The opponent to the proposition must challenge the the evidence proffered by the proponent if he/she hopes to defeat the proposition. The challenge comes via impeachment which comes in many forms. If the opponent is able to successfully impeach the proponent's evidence, the proponent will usually come forward with evidence to rehabilitate one's witnesses and evidence to defeat the challenge.
Impeachment evidence and rehabilitation evidence is offered to attack or enhance the credibility of witnesses and the weight of evidence. The areas of impeachment and rehabilitation that I will look at in my next series of blogs include:
1) Testimonial capacity
2) Bias, prejudice and Interest
3) Contradiction by other witnesses
4) Character Evidence - Truthfulness or Untruthfulness
5) Character Evidence - Good or Evil
6) Character Evidence - Expert testimony
7) Prior Criminal Record
8) Prior Inconsistent/Consistent Statements
9) Rebuttal Evidence
I hope you find this series interesting and enlightening.

Tuesday, June 15, 2010

Judges and the Code of Judicial Conduct - Political Activity after Seifert v. Alexander (Seventh Circuit decision)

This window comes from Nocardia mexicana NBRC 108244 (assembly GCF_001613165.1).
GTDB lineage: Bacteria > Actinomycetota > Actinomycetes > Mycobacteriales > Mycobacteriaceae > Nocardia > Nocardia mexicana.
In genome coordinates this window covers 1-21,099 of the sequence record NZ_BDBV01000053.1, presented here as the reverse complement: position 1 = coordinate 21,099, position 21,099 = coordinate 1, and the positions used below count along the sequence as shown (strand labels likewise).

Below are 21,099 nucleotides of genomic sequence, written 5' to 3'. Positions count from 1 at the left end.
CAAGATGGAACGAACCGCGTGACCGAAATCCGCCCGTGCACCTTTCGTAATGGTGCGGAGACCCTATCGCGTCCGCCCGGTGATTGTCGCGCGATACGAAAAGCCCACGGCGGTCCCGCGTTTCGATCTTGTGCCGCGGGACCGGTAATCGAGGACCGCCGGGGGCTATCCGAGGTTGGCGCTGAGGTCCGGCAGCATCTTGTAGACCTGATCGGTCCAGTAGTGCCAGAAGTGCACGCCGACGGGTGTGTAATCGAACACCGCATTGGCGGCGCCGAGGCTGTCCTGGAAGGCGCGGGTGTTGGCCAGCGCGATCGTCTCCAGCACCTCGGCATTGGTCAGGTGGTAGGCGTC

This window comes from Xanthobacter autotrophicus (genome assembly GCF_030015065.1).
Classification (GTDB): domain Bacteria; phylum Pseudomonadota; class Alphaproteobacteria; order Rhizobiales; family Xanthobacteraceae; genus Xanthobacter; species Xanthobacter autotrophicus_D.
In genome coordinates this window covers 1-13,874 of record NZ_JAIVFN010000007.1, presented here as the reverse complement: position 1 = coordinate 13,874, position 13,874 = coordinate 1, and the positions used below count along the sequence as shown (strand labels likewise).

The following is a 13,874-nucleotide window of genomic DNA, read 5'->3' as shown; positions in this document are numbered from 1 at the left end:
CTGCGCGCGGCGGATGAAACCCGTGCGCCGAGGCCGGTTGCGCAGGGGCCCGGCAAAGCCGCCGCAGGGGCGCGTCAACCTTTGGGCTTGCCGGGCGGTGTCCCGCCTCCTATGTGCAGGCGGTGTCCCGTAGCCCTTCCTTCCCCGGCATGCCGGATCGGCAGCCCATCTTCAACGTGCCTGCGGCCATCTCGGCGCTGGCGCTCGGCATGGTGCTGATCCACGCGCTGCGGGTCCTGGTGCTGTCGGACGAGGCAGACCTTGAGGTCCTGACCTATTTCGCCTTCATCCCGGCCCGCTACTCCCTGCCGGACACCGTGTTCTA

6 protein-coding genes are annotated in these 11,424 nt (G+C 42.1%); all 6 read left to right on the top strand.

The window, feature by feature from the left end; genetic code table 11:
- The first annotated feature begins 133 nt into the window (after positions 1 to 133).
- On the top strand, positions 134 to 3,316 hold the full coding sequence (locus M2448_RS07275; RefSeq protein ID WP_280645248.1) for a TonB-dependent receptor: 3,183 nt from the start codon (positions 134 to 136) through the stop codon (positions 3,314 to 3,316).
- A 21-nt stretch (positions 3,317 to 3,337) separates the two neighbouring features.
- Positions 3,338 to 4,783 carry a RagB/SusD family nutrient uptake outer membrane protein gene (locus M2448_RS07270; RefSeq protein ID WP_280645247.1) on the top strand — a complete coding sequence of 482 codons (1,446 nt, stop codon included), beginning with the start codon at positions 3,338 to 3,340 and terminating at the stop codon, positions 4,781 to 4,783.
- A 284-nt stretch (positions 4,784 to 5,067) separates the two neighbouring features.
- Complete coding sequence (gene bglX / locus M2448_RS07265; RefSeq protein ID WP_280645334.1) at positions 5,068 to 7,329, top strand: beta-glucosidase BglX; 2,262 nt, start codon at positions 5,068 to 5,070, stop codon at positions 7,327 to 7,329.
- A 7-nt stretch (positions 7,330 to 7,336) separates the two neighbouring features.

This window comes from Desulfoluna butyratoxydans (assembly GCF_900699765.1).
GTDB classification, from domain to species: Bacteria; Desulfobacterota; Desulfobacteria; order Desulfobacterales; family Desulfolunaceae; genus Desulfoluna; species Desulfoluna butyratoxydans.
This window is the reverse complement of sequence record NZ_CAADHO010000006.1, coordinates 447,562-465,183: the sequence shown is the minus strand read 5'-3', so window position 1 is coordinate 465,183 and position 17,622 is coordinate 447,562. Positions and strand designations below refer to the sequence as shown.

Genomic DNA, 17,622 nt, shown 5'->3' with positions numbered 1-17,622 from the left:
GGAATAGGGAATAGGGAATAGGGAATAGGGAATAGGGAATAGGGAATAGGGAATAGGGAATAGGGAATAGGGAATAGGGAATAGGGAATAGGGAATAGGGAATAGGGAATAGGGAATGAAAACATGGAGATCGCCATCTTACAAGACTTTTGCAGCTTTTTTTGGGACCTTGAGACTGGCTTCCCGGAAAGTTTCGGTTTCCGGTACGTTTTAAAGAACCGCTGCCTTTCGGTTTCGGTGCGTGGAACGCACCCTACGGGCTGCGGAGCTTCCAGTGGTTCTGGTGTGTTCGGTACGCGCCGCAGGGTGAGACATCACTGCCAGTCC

By John DiMotto
In my first blog on the interplay between the Wisconsin Code of Judicial Conduct and political activity, I noted that the Code provisions against a judge being a member of a political party, against a judge from endorsing a candidate in a partisan election and against a judge from directly soliciting campaign contributions had been ruled unconstitutional by United States District Court Judge Barbara Crabb in Seifert v. Alexander. I also noted that the case was before the Seventh Circuit and a decision was forthcoming. It is no longer forthcoming, it is here.
Yesterday, in a 2-1 decision, the Seventh Circuit Court of Appeals affirmed in part and reversed in part Judge Crabb's decision in Seifert v. Alexander. The Court held:
1) The ban on a judge joining a political party was unconstitutional.
2) The ban on a judge endorsing a candidate in a partisan election was constitutional.
3) The ban on a judge directly soliciting campaign contributions was constitutional.